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Lucas Kiap
By Lucas Kiap
We normally agree with the Charles Darwin Theory of revolution that the fittest survive and that when the going gets tougher, the tougher gets going. This phrase finds itself quoted at many special occasions such as graduation events by MPs and other guest speakers of prominent background to make people realize their weaknesses and change to face the challenges in life. When you take a moment to fully reflect the meaning and the real picture of that phrase, I guess you would realize that it does not make any sense if you are weak, poor, marginalized, a minority, a voiceless, or a refugee. You would realize that the fittest will survive by taking advantage of you because of your inability to defend yourself. It will make you sick and you will hate your own existence if you are one of them. 

MPs and bureaucrats sometimes don’t always live up with their words. When situations in this country gets tougher, our MPs seek the easiest and the cheapest way to escape and that is escaping through the backdoor. To further elaborate on this, I’ll take the example of the increase in the housing and vehicle allowances for MPs in 2009.
On the 19th March 2009, the two daily news papers reported that our MPs helped themselves to a hefty increase of 40 and 50% in the housing and vehicle allowance respectively. They (MPs) argued that the increase was due to the high cost of living in Port Moresby. By default this is 142% increase in the wages and allowances of MPs within a period of three years which deemed by many as greedy and selfish at a time when the global economy was in depression.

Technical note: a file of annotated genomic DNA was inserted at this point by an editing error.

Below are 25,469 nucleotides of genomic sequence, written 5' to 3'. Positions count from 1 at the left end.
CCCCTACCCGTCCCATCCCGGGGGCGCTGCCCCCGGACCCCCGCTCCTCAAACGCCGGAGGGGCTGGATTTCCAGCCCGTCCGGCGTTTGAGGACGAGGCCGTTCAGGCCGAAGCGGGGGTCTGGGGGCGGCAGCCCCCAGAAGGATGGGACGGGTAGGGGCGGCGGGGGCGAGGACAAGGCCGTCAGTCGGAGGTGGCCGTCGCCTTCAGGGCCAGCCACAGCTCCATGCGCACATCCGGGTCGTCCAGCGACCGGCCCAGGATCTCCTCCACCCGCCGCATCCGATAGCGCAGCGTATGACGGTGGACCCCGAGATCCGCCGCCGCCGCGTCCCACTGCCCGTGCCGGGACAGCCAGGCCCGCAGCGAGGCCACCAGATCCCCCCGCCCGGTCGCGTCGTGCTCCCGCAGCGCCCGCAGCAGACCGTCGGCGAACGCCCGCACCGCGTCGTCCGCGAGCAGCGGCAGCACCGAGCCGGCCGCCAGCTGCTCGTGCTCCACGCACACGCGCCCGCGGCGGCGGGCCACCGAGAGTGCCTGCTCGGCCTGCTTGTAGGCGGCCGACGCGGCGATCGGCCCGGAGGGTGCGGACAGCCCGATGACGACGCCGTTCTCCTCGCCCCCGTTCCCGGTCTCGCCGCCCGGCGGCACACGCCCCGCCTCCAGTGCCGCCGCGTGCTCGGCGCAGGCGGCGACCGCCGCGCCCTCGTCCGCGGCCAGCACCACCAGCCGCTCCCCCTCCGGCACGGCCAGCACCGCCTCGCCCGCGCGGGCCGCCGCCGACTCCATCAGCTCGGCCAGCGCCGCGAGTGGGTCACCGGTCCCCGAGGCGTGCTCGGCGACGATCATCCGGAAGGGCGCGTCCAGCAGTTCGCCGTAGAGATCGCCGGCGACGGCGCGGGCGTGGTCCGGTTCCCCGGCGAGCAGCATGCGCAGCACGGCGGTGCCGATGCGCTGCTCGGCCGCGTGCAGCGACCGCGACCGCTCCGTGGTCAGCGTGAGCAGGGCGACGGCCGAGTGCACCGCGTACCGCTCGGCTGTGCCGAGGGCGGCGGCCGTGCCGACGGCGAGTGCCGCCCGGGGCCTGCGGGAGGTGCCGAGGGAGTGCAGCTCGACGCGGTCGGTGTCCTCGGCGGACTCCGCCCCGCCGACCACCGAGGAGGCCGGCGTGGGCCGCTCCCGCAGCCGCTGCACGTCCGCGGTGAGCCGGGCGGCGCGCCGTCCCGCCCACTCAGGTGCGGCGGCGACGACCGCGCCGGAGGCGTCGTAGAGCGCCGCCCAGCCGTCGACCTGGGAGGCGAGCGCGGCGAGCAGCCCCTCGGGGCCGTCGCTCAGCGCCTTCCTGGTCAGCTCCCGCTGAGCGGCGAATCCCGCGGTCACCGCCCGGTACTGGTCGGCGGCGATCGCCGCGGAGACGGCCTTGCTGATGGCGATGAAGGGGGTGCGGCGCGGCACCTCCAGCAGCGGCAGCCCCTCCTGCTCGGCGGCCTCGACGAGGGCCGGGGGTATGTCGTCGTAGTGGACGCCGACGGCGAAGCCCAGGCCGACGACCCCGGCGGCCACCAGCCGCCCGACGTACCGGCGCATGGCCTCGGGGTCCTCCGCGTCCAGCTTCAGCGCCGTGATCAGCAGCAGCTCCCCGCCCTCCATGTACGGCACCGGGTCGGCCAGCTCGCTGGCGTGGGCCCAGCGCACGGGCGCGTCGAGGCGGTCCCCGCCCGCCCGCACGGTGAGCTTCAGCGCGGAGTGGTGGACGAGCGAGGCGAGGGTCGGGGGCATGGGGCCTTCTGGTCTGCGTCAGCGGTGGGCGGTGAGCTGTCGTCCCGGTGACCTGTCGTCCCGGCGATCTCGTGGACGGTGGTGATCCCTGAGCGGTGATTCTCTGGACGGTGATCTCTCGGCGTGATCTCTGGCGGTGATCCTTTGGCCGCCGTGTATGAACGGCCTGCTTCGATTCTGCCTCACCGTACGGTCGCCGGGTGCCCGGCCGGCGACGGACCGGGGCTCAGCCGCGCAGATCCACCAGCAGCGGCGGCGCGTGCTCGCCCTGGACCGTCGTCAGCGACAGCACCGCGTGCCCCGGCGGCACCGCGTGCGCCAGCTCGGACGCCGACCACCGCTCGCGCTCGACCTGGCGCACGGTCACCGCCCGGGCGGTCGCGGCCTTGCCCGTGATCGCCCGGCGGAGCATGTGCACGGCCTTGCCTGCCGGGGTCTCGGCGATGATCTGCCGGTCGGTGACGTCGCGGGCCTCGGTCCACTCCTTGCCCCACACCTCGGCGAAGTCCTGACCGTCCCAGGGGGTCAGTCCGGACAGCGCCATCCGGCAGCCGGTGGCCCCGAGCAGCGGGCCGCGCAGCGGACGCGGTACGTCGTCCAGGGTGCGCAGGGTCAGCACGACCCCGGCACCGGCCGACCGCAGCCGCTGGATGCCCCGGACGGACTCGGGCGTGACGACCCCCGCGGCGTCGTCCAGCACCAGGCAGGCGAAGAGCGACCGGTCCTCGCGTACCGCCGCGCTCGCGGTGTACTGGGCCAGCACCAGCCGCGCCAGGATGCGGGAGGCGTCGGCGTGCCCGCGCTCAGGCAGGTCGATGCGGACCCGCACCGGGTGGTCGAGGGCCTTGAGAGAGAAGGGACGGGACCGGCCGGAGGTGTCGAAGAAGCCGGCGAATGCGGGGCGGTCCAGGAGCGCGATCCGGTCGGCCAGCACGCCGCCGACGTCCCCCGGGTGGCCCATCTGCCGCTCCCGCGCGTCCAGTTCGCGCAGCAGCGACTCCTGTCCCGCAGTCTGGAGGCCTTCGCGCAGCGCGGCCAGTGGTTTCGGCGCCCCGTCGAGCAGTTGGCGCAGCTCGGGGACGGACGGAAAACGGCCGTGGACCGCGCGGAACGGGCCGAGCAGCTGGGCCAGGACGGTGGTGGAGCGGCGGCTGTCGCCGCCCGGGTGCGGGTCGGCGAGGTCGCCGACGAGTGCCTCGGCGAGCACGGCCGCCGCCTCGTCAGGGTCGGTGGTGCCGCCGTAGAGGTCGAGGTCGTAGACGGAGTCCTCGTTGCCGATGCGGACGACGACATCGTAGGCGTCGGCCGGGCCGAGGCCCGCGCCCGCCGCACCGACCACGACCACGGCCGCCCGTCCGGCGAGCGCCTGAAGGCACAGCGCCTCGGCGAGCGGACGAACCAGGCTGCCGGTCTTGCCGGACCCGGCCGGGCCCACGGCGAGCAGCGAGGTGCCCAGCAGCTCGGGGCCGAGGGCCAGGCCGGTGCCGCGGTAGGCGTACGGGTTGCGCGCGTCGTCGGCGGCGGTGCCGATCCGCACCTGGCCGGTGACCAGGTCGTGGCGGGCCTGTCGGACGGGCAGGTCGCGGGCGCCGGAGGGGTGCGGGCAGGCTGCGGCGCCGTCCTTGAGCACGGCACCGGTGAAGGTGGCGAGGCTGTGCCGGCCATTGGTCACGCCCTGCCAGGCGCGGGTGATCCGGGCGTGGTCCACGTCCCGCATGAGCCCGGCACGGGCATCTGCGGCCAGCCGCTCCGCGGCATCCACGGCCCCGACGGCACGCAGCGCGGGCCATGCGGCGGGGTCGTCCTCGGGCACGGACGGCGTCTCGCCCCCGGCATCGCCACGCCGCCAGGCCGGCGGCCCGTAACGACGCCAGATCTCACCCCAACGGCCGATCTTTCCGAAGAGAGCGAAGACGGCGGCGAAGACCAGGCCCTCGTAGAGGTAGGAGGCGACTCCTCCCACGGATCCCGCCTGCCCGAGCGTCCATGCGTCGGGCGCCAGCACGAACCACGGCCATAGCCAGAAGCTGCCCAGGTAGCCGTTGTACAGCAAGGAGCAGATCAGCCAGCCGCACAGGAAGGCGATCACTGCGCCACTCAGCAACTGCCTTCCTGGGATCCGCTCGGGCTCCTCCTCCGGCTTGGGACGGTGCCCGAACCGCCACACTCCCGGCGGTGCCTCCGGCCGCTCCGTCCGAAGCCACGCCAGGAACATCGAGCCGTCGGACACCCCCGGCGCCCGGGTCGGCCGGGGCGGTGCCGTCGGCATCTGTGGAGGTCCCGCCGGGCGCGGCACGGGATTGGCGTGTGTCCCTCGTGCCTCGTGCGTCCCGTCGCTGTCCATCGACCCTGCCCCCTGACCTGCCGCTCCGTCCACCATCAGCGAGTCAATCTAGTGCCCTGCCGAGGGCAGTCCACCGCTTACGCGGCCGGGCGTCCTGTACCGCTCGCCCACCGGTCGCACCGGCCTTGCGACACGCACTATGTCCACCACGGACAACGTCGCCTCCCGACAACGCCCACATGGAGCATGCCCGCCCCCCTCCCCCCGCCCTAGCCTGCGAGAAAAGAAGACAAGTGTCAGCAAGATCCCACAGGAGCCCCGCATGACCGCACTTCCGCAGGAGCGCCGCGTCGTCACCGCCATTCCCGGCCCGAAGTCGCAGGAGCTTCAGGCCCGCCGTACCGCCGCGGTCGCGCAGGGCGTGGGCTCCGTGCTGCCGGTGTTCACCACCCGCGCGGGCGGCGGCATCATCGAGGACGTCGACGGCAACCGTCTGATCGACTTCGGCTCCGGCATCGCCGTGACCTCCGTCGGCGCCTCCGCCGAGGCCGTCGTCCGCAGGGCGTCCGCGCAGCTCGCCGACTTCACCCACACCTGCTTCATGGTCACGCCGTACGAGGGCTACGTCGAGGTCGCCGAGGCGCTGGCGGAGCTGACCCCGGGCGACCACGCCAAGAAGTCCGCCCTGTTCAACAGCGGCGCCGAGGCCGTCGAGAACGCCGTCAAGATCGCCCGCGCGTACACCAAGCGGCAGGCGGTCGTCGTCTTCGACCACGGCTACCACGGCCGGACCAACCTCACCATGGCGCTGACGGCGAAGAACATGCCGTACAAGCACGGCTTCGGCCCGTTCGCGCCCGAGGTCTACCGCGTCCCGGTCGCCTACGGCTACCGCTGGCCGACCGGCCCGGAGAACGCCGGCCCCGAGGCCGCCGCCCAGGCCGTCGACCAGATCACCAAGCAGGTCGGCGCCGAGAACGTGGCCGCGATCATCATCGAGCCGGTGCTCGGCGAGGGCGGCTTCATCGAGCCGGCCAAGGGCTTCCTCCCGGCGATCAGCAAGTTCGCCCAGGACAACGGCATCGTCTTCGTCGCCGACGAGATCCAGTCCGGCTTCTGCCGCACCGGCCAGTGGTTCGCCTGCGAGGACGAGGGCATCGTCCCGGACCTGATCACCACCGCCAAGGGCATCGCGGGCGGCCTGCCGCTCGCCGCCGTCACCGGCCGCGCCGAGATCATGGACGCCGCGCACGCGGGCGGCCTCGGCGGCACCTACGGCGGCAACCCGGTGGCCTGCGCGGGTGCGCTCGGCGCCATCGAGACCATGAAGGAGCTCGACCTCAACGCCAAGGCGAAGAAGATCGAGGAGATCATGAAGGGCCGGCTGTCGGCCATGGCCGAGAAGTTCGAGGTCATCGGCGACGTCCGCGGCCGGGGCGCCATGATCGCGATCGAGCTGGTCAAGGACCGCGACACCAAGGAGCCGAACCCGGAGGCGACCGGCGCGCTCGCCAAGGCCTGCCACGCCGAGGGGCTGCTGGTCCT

In condemning the actions of the MPs, some of the concerned individuals and trade unions demanded that they be treated the same arguing that their housing allowance is only a mare K7. Logically, we all in the end appreciate that out MPs were bailing themselves out of the high cost of living in the city by paying themselves with a hefty K10 million in bonuses, when in fact they are suppose to live in their respective districts tending to their people’s needs (in terms of service delivery). 
The issue concerns me and maybe is serious enough to let the alarm go off is not the perks and privileges of the MPs but the lack of political will and direction to approach and address critical national issues that affects everyone in the country. 
If this increase is to do with the high cost of living, as leaders they have the ultimate responsibility to address the whole issue at the bottom up than top down. When leaders recognize there is a problem it is a responsibility for them. Leaders do not blame the circumstances and conditions because these problems happen as a result of their poor decisions and management of the country. 
For the high cost of living in the city, our MPs need to sit down and discuss what need to be done so that the high cost of living could be affordable by every citizen of this country. It is unfair for our elected leaders only helping themselves to a package of K10 million while leaving the people to fend for themselves at the mercy of uncontrollable high cost of living. 
Without much controversy, the issue has slipped past the public domain and as usual it has found its way to the grave of all dead issues. 
Indeed our elected leaders are escaping through the back door while everyone else trying the front door. What lousy leaders we have in this country because leaders do not live to make a living but they live to make a difference.
For further information, contact Lucas on 718 58 412

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